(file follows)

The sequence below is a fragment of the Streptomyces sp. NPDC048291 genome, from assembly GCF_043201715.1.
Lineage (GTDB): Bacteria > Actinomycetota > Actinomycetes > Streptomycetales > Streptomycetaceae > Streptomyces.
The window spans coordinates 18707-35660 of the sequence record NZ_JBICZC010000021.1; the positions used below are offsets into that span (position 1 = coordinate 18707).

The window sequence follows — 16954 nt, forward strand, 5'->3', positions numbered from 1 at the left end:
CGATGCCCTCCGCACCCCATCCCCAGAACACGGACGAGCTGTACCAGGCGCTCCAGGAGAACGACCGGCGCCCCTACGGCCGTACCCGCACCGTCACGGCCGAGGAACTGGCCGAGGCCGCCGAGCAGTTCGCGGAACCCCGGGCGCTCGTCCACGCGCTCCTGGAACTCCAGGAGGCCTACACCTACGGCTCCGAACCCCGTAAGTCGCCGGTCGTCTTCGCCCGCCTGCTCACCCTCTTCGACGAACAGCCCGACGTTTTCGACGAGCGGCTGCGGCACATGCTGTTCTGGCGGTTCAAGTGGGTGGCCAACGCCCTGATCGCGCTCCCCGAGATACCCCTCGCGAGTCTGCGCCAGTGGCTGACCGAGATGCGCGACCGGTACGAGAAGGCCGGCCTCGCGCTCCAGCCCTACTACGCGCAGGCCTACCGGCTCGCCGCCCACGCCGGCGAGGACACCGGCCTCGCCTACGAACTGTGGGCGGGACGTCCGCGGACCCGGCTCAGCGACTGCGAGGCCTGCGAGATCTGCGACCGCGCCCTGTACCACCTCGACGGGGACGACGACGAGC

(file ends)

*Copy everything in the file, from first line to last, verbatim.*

The sequence below is a fragment of the Streptomyces sp. NPDC048291 genome, from assembly GCF_043201715.1.
Lineage (GTDB): Bacteria > Actinomycetota > Actinomycetes > Streptomycetales > Streptomycetaceae > Streptomyces.
The window spans coordinates 18707-35660 of the sequence record NZ_JBICZC010000021.1; the positions used below are offsets into that span (position 1 = coordinate 18707).

The window sequence follows — 16954 nt, forward strand, 5'->3', positions numbered from 1 at the left end:
CGATGCCCTCCGCACCCCATCCCCAGAACACGGACGAGCTGTACCAGGCGCTCCAGGAGAACGACCGGCGCCCCTACGGCCGTACCCGCACCGTCACGGCCGAGGAACTGGCCGAGGCCGCCGAGCAGTTCGCGGAACCCCGGGCGCTCGTCCACGCGCTCCTGGAACTCCAGGAGGCCTACACCTACGGCTCCGAACCCCGTAAGTCGCCGGTCGTCTTCGCCCGCCTGCTCACCCTCTTCGACGAACAGCCCGACGTTTTCGACGAGCGGCTGCGGCACATGCTGTTCTGGCGGTTCAAGTGGGTGGCCAACGCCCTGATCGCGCTCCCCGAGATACCCCTCGCGAGTCTGCGCCAGTGGCTGACCGAGATGCGCGACCGGTACGAGAAGGCCGGCCTCGCGCTCCAGCCCTACTACGCGCAGGCCTACCGGCTCGCCGCCCACGCCGGCGAGGACACCGGCCTCGCCTACGAACTGTGGGCGGGACGTCCGCGGACCCGGCTCAGCGACTGCGAGGCCTGCGAGATCTGCGACCGCGCCCTGTACCACCTCGACGGGGACGACGACGAGC